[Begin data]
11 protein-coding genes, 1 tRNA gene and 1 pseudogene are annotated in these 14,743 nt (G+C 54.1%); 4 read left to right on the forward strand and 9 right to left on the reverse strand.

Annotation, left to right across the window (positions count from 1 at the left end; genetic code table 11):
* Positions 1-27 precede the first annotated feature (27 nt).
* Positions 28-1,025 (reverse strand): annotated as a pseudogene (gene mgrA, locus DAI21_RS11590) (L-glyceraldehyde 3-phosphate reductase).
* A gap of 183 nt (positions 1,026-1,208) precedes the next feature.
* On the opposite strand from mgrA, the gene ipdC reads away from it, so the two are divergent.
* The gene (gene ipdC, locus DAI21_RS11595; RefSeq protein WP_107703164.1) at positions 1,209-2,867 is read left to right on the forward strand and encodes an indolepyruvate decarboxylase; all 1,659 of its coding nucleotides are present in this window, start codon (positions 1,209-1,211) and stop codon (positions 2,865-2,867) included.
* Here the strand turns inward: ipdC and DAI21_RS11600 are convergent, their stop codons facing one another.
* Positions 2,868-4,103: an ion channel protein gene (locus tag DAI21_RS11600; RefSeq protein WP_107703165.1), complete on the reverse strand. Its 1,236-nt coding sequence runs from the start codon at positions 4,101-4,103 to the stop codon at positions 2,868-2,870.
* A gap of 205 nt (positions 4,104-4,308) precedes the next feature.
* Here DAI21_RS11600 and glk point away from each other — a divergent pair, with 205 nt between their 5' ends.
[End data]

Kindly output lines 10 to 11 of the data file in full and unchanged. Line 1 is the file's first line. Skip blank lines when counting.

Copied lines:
* A gap of 205 nt (positions 4,104-4,308) precedes the next feature.
* Here DAI21_RS11600 and glk point away from each other — a divergent pair, with 205 nt between their 5' ends.